Getting old is inevitable but scary as it comes with loss of capabilities. Among them, loosing cognitive capability either due to normal aging or more severe conditions such as dementia rates quite high on concerns of old age. Nevertheless, loss of physical capabilities is perhaps more important as it determines a person’s sphere of action, which influences one’s social network, which in turn is one of the biggest determinants of happiness, life span, and quality of life. The reason behind it, being the purpose that comes with living a well integrated life.
A key aspect of keeping a well integrated life for long is the ability to perform the regular “activities of daily living” (ADL). According to the book “The AgeTech Revolution”, these are: to move one’s body independently, to feed, bathe, and groom oneself, to get dressed and to have bladder and bowel control, as well as to actually use the toilet independently. In essence, ADL are the essential and routine activities that younger adults can perform without assistance. According to the same source, on top of these essential activities, there are “instrumental activities of daily living” which include the ability to get to places, to shop for groceries, to manage personal finances, to prepare meals. to clean the house, to manage medication and to communicate with other people through phone or email.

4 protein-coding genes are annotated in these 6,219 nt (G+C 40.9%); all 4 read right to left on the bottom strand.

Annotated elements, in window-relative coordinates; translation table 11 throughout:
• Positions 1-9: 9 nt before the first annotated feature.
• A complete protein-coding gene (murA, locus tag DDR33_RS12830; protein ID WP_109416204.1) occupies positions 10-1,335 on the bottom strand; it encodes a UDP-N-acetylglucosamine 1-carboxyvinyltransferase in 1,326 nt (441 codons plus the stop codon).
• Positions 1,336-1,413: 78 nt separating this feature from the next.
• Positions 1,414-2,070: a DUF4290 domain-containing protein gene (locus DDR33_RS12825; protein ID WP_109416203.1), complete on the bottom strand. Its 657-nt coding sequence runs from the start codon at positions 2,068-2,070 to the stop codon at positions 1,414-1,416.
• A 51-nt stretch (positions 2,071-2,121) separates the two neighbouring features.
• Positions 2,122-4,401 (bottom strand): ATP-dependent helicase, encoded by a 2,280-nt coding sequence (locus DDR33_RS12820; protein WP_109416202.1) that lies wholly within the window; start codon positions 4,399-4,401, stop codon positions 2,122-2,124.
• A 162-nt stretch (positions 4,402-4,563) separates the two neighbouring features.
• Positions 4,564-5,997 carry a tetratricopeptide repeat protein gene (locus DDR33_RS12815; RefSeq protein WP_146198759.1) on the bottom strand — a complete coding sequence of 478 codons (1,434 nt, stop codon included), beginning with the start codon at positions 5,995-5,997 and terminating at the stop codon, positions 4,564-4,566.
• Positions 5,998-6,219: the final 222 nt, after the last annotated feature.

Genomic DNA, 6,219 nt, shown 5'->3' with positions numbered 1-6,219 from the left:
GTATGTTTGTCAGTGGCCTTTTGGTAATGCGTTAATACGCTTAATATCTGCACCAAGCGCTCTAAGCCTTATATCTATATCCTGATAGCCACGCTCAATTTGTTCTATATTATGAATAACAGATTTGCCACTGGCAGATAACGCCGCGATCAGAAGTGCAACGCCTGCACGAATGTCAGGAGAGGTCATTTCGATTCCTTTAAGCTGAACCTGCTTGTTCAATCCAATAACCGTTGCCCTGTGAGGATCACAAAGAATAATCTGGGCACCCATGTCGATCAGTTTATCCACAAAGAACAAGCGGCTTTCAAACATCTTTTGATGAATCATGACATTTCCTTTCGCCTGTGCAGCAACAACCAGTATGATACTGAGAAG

Interestingly, it seems to me that both in the book and in the community at large, most solutions in AgeTech target the instrumental activities of daily living (iADL), by (semi-)automatizing the process of scheduling and buying services, as well as by outsourcing (i.e., providing human support for) transportation, meals’ preparation, cleaning and overall management of daily life.